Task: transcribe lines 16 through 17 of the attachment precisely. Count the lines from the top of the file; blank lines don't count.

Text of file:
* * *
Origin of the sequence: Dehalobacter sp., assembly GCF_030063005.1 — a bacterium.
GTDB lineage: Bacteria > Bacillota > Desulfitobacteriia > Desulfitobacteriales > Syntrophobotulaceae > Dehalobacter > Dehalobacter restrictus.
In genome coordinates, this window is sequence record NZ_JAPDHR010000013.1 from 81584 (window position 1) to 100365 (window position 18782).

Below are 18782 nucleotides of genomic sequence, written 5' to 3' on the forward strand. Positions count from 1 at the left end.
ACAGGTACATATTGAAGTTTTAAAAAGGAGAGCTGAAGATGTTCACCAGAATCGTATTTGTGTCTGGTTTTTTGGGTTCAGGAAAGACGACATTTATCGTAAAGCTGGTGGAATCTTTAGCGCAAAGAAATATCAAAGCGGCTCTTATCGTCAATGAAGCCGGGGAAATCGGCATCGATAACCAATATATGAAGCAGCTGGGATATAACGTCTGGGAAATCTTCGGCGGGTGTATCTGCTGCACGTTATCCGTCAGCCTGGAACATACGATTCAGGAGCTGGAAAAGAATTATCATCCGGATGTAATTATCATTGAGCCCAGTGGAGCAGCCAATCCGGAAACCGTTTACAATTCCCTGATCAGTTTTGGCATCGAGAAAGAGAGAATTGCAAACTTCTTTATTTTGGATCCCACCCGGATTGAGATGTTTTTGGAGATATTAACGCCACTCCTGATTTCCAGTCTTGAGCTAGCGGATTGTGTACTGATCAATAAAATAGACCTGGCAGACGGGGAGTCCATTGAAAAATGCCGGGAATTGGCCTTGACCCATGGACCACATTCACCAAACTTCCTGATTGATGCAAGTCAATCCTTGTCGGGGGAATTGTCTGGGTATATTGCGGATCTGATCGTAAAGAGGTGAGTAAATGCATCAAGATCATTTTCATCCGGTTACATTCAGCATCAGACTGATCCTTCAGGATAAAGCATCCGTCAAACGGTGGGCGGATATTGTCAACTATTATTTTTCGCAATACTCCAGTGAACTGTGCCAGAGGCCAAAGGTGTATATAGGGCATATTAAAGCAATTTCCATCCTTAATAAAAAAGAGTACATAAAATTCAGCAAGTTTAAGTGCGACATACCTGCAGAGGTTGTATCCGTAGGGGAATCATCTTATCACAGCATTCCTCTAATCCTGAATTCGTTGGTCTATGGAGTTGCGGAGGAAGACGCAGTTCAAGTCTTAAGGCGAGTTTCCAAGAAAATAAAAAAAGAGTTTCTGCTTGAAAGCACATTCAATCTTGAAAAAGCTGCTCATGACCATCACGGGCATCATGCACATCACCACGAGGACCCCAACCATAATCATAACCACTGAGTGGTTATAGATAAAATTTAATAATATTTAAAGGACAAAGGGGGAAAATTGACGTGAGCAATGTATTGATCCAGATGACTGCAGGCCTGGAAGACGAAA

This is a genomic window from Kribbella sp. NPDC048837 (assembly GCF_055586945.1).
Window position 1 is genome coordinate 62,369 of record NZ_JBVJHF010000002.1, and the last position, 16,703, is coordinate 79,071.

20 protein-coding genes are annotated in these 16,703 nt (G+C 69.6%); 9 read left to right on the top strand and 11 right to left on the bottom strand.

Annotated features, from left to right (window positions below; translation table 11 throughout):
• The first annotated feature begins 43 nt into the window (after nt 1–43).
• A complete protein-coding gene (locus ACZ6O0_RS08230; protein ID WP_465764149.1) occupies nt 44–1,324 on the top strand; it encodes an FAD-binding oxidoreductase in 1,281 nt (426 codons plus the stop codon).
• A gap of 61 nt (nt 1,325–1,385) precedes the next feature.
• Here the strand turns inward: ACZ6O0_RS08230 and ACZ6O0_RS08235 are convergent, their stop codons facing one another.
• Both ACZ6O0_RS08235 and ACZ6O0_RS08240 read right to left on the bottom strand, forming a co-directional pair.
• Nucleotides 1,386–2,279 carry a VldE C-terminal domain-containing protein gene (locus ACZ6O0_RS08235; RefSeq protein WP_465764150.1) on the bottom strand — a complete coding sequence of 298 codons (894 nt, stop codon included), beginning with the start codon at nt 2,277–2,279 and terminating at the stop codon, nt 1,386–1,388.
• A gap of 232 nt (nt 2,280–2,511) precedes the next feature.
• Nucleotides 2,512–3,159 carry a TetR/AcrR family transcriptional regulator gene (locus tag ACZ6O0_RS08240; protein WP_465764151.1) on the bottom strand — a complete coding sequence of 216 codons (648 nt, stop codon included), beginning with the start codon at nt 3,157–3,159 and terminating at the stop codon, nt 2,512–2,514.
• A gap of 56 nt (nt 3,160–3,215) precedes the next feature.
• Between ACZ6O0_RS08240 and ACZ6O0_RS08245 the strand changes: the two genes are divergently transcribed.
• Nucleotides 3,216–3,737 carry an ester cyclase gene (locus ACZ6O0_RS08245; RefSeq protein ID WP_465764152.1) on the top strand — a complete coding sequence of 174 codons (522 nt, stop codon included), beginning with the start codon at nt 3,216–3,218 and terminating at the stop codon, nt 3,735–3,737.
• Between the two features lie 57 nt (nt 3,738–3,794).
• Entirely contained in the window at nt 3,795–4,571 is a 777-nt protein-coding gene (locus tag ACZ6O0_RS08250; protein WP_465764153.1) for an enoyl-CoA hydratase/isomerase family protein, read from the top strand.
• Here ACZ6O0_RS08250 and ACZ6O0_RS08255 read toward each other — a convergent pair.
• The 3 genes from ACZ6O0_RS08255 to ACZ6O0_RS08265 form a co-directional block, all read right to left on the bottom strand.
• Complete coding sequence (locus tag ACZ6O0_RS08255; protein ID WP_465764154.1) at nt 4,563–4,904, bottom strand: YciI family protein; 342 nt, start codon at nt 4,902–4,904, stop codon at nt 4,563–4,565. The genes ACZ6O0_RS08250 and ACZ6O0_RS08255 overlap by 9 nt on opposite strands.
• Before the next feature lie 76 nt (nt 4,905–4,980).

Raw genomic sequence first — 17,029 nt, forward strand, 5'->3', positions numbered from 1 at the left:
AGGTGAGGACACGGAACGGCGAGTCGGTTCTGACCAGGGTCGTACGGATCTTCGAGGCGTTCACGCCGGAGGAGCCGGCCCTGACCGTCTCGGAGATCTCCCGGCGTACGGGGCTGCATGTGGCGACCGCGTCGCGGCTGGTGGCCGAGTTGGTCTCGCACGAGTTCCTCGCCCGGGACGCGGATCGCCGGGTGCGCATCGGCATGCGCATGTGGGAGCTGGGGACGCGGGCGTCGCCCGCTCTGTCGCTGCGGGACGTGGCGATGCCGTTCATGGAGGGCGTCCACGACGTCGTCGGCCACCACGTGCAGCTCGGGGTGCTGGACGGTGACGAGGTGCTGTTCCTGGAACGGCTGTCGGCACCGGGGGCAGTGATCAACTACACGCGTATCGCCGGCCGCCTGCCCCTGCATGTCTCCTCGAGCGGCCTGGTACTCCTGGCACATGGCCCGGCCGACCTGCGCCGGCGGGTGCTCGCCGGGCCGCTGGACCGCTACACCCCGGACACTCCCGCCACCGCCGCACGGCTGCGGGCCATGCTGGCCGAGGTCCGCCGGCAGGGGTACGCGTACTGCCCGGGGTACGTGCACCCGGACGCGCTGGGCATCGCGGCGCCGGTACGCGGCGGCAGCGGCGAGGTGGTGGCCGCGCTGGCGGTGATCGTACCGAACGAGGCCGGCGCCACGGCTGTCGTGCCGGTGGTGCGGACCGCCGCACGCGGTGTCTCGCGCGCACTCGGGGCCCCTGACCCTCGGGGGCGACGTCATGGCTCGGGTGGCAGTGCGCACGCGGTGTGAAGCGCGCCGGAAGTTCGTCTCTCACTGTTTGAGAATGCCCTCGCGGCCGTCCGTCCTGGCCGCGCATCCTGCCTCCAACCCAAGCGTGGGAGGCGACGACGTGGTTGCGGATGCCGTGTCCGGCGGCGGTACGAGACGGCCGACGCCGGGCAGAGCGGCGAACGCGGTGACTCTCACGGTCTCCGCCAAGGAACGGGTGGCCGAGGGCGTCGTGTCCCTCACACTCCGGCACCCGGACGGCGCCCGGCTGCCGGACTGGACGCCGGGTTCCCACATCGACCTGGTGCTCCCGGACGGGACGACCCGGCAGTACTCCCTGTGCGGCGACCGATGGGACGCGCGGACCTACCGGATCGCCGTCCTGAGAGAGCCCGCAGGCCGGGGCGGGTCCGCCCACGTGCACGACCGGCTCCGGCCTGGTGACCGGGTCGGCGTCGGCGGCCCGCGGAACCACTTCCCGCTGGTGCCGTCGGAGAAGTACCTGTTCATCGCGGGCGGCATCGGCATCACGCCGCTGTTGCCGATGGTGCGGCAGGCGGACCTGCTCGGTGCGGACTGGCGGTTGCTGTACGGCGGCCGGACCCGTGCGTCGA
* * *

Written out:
• A gap of 232 nt (nt 2,280–2,511) precedes the next feature.
• Nucleotides 2,512–3,159 carry a TetR/AcrR family transcriptional regulator gene (locus tag ACZ6O0_RS08240; protein WP_465764151.1) on the bottom strand — a complete coding sequence of 216 codons (648 nt, stop codon included), beginning with the start codon at nt 3,157–3,159 and terminating at the stop codon, nt 2,512–2,514.